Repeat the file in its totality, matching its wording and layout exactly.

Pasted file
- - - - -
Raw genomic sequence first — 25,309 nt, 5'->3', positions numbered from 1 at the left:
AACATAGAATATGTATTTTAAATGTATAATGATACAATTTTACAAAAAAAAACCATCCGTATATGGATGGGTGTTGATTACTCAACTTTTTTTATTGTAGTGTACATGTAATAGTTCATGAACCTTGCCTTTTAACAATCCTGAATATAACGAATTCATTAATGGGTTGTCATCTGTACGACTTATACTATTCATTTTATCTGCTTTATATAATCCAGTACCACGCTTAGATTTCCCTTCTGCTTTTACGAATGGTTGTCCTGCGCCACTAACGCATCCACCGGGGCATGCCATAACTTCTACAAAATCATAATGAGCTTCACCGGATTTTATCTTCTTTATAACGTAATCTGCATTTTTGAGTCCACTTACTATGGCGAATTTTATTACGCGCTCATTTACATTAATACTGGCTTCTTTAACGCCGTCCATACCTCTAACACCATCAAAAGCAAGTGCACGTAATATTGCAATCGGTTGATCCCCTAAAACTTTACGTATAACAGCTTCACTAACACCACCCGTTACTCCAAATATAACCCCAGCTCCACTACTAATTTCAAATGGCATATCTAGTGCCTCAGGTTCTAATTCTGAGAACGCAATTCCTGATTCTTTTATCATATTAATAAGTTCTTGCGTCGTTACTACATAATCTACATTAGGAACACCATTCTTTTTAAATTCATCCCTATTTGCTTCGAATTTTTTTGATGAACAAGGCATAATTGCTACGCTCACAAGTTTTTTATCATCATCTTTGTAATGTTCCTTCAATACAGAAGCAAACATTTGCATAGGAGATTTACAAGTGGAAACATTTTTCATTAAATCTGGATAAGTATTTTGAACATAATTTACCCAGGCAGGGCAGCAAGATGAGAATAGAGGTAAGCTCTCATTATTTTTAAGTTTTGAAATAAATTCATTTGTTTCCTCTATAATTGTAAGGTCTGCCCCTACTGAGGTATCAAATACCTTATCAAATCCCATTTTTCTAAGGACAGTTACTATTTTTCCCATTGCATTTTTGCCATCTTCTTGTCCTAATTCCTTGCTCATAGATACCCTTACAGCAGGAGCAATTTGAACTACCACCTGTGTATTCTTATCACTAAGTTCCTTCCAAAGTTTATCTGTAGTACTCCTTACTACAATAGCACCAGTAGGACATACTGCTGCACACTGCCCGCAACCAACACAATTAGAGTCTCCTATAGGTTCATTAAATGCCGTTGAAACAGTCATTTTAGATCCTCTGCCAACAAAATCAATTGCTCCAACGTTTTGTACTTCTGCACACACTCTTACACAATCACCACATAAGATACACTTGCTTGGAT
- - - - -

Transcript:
Raw genomic sequence first — 25,309 nt, 5'->3', positions numbered from 1 at the left:
AACATAGAATATGTATTTTAAATGTATAATGATACAATTTTACAAAAAAAAACCATCCGTATATGGATGGGTGTTGATTACTCAACTTTTTTTATTGTAGTGTACATGTAATAGTTCATGAACCTTGCCTTTTAACAATCCTGAATATAACGAATTCATTAATGGGTTGTCATCTGTACGACTTATACTATTCATTTTATCTGCTTTATATAATCCAGTACCACGCTTAGATTTCCCTTCTGCTTTTACGAATGGTTGTCCTGCGCCACTAACGCATCCACCGGGGCATGCCATAACTTCTACAAAATCATAATGAGCTTCACCGGATTTTATCTTCTTTATAACGTAATCTGCATTTTTGAGTCCACTTACTATGGCGAATTTTATTACGCGCTCATTTACATTAATACTGGCTTCTTTAACGCCGTCCATACCTCTAACACCATCAAAAGCAAGTGCACGTAATATTGCAATCGGTTGATCCCCTAAAACTTTACGTATAACAGCTTCACTAACACCACCCGTTACTCCAAATATAACCCCAGCTCCACTACTAATTTCAAATGGCATATCTAGTGCCTCAGGTTCTAATTCTGAGAACGCAATTCCTGATTCTTTTATCATATTAATAAGTTCTTGCGTCGTTACTACATAATCTACATTAGGAACACCATTCTTTTTAAATTCATCCCTATTTGCTTCGAATTTTTTTGATGAACAAGGCATAATTGCTACGCTCACAAGTTTTTTATCATCATCTTTGTAATGTTCCTTCAATACAGAAGCAAACATTTGCATAGGAGATTTACAAGTGGAAACATTTTTCATTAAATCTGGATAAGTATTTTGAACATAATTTACCCAGGCAGGGCAGCAAGATGAGAATAGAGGTAAGCTCTCATTATTTTTAAGTTTTGAAATAAATTCATTTGTTTCCTCTATAATTGTAAGGTCTGCCCCTACTGAGGTATCAAATACCTTATCAAATCCCATTTTTCTAAGGACAGTTACTATTTTTCCCATTGCATTTTTGCCATCTTCTTGTCCTAATTCCTTGCTCATAGATACCCTTACAGCAGGAGCAATTTGAACTACCACCTGTGTATTCTTATCACTAAGTTCCTTCCAAAGTTTATCTGTAGTACTCCTTACTACAATAGCACCAGTAGGACATACTGCTGCACACTGCCCGCAACCAACACAATTAGAGTCTCCTATAGGTTCATTAAATGCCGTTGAAACAGTCATTTTAGATCCTCTGCCAACAAAATCAATTGCTCCAACGTTTTGTACTTCTGCACACACTCTTACACAATCACCACATAAGATACACTTGCTTGGAT